He has long been separated from his wife and son--has been a stranger to his home almost from this son's infancy, I learn from him--and has abandoned and deserted what he should have held most dear. In all that time he has been falling from the state of a gentleman, more and more, until--" she rose up, hastily, and going out for a moment, returned, accompanied by the wreck that Redlaw had beheld last night.
"Do you know me?" asked the Chemist.
"I should be glad," returned the other, "and that is an unwonted word for me to use, if I could answer no."
The Chemist looked at the man, standing in self-abasement and degradation before him, and would have looked longer, in an ineffectual struggle for enlightenment, but that Milly resumed her late position by his side, and attracted his attentive gaze to her own face.
"See how low he is sunk, how lost he is!" she whispered, stretching out her arm towards him, without looking from the Chemist's face. "If you could remember all that is connected with him, do you not think it would move your pity to reflect that one you ever loved (do not let us mind how long ago, or in what belief that he has forfeited), should come to this?"
"I hope it would," he answered. "I believe it would."
His eyes wandered to the figure standing near the door, but came back speedily to her, on whom he gazed intently, as if he strove to learn some lesson from every tone of her voice, and every beam of her eyes.
"I have no learning, and you have much," said Milly; "I am not used to think, and you are always thinking. May I tell you why it seems to me a good thing for us, to remember wrong that has been done us?"
"That we may forgive it."
"Pardon me, great Heaven!" said Redlaw, lifting up his eyes, "for having thrown away thine own high attribute!"
"And if," said Milly, "if your memory should one day be restored, as we will hope and pray it may be, would it not be a blessing to you to recall at once a wrong and its forgiveness?"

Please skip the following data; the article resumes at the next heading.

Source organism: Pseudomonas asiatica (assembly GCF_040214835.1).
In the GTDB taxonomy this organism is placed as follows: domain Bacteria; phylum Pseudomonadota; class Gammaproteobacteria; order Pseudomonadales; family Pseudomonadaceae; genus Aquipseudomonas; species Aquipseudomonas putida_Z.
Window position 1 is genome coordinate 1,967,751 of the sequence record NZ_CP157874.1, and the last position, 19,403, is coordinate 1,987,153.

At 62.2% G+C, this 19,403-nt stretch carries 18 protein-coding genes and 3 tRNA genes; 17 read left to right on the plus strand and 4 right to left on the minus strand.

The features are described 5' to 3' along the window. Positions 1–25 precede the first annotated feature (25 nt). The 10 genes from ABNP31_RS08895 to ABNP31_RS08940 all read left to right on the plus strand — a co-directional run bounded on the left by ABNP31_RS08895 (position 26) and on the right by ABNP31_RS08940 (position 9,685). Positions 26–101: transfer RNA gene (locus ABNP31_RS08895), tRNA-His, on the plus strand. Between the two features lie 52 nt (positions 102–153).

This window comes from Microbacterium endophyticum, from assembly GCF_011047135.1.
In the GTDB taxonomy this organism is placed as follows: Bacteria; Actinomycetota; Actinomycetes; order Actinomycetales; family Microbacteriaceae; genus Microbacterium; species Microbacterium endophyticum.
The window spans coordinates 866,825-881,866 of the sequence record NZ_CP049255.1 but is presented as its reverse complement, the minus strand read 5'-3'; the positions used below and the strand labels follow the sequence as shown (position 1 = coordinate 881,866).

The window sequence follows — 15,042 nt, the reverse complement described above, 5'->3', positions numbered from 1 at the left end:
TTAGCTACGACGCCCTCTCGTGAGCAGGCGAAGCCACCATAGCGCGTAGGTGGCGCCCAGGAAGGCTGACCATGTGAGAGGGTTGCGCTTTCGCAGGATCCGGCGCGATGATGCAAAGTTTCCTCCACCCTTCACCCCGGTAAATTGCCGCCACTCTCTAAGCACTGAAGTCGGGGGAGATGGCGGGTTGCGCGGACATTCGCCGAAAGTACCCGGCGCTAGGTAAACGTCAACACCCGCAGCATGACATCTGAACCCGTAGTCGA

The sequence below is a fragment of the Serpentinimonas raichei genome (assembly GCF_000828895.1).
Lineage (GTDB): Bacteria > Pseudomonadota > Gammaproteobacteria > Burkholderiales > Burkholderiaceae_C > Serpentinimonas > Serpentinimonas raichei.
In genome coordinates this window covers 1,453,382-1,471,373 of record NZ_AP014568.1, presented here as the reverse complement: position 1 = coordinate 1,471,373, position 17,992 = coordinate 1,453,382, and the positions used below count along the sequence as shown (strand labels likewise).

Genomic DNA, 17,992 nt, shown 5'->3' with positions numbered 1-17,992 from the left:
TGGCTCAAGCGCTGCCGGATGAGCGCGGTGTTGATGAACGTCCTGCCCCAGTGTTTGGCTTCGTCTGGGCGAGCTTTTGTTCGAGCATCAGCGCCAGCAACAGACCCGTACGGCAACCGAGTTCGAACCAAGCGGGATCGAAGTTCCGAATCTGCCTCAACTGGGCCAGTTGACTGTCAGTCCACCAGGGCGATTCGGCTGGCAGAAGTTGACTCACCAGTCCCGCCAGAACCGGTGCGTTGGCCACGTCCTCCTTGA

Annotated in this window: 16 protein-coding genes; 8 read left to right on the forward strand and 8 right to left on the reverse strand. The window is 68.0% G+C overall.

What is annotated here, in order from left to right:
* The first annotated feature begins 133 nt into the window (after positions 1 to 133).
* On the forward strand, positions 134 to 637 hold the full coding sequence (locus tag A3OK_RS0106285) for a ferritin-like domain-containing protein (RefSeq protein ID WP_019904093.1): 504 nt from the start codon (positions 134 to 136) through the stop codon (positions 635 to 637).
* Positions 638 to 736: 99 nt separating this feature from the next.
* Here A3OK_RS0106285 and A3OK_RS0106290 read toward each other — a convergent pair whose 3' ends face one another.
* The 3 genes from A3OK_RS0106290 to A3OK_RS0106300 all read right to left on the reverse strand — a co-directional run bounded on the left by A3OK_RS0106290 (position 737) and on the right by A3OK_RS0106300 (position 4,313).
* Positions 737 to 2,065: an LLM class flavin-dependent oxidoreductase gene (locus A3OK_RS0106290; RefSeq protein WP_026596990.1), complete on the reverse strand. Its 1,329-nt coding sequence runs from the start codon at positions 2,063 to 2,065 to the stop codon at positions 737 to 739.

He looked at the figure by the door, and fastened his attentive eyes on her again; a ray of clearer light appeared to him to shine into his mind, from her bright face.
"He cannot go to his abandoned home. He does not seek to go there. He knows that he could only carry shame and trouble to those he has so cruelly neglected; and that the best reparation he can make them now, is to avoid them. A very little money carefully bestowed, would remove him to some distant place, where he might live and do no wrong, and make such atonement as is left within his power for the wrong he has done. To the unfortunate lady who is his wife, and to his son, this would be the best and kindest boon that their best friend could give them--one too that they need never know of; and to him, shattered in reputation, mind, and body, it might be salvation."
He took her head between her hands, and kissed it, and said: "It shall be done. I trust to you to do it for me, now and secretly; and to tell him that I would forgive him, if I were so happy as to know for what."
As she rose, and turned her beaming face towards the fallen man, implying that her mediation had been successful, he advanced a step, and without raising his eyes, addressed himself to Redlaw.
"You are so generous," he said, "--you ever were--that you will try to banish your rising sense of retribution in the spectacle that is before you. I do not try to banish it from myself, Redlaw. If you can, believe me.